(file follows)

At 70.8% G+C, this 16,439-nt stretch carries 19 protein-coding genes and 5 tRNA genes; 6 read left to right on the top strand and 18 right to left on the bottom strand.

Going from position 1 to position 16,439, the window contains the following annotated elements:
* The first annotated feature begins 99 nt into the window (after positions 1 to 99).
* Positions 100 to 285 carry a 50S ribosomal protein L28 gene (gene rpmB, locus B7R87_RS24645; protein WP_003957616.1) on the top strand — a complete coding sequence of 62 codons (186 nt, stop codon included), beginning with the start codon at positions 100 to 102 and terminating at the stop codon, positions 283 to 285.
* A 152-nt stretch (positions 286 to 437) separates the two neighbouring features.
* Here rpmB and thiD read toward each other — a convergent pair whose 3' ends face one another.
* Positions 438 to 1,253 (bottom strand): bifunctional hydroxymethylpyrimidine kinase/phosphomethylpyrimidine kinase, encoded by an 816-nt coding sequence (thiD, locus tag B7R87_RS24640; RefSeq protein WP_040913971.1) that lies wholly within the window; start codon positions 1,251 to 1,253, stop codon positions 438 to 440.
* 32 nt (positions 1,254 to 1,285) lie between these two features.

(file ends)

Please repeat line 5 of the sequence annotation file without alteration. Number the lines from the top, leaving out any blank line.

* A 152-nt stretch (positions 286 to 437) separates the two neighbouring features.